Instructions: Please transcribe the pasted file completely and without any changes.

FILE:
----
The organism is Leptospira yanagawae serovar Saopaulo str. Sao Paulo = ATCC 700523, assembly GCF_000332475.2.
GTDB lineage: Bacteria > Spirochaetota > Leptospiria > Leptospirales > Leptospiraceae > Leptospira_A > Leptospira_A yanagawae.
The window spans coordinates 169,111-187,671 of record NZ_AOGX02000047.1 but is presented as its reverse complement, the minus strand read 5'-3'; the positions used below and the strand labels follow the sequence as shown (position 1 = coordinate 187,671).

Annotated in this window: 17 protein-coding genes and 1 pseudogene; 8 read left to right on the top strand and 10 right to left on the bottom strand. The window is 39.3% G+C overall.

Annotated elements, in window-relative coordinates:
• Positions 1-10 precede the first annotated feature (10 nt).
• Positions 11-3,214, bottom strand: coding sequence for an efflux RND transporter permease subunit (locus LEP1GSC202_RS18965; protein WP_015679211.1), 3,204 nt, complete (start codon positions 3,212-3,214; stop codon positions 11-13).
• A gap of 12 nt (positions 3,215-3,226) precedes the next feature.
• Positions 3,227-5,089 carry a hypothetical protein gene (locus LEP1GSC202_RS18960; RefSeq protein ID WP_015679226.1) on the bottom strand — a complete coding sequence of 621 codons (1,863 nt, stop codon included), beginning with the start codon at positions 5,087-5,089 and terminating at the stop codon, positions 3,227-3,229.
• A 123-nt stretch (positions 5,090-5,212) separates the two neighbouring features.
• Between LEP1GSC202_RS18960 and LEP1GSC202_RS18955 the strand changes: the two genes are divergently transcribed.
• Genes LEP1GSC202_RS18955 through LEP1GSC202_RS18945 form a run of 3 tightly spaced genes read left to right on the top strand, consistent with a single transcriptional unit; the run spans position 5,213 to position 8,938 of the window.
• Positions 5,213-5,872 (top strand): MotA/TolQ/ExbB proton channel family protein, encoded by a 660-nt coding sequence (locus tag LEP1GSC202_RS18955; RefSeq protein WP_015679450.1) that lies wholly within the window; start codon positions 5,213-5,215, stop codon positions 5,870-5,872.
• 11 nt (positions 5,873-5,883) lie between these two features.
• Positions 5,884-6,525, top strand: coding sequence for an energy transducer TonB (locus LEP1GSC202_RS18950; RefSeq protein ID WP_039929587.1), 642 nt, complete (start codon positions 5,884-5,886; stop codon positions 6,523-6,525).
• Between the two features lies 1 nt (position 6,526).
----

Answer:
The organism is Leptospira yanagawae serovar Saopaulo str. Sao Paulo = ATCC 700523, assembly GCF_000332475.2.
GTDB lineage: Bacteria > Spirochaetota > Leptospiria > Leptospirales > Leptospiraceae > Leptospira_A > Leptospira_A yanagawae.
The window spans coordinates 169,111-187,671 of record NZ_AOGX02000047.1 but is presented as its reverse complement, the minus strand read 5'-3'; the positions used below and the strand labels follow the sequence as shown (position 1 = coordinate 187,671).

Annotated in this window: 17 protein-coding genes and 1 pseudogene; 8 read left to right on the top strand and 10 right to left on the bottom strand. The window is 39.3% G+C overall.

Annotated elements, in window-relative coordinates:
• Positions 1-10 precede the first annotated feature (10 nt).
• Positions 11-3,214, bottom strand: coding sequence for an efflux RND transporter permease subunit (locus LEP1GSC202_RS18965; protein WP_015679211.1), 3,204 nt, complete (start codon positions 3,212-3,214; stop codon positions 11-13).
• A gap of 12 nt (positions 3,215-3,226) precedes the next feature.
• Positions 3,227-5,089 carry a hypothetical protein gene (locus LEP1GSC202_RS18960; RefSeq protein ID WP_015679226.1) on the bottom strand — a complete coding sequence of 621 codons (1,863 nt, stop codon included), beginning with the start codon at positions 5,087-5,089 and terminating at the stop codon, positions 3,227-3,229.
• A 123-nt stretch (positions 5,090-5,212) separates the two neighbouring features.
• Between LEP1GSC202_RS18960 and LEP1GSC202_RS18955 the strand changes: the two genes are divergently transcribed.
• Genes LEP1GSC202_RS18955 through LEP1GSC202_RS18945 form a run of 3 tightly spaced genes read left to right on the top strand, consistent with a single transcriptional unit; the run spans position 5,213 to position 8,938 of the window.
• Positions 5,213-5,872 (top strand): MotA/TolQ/ExbB proton channel family protein, encoded by a 660-nt coding sequence (locus tag LEP1GSC202_RS18955; RefSeq protein WP_015679450.1) that lies wholly within the window; start codon positions 5,213-5,215, stop codon positions 5,870-5,872.
• 11 nt (positions 5,873-5,883) lie between these two features.
• Positions 5,884-6,525, top strand: coding sequence for an energy transducer TonB (locus LEP1GSC202_RS18950; RefSeq protein ID WP_039929587.1), 642 nt, complete (start codon positions 5,884-5,886; stop codon positions 6,523-6,525).
• Between the two features lies 1 nt (position 6,526).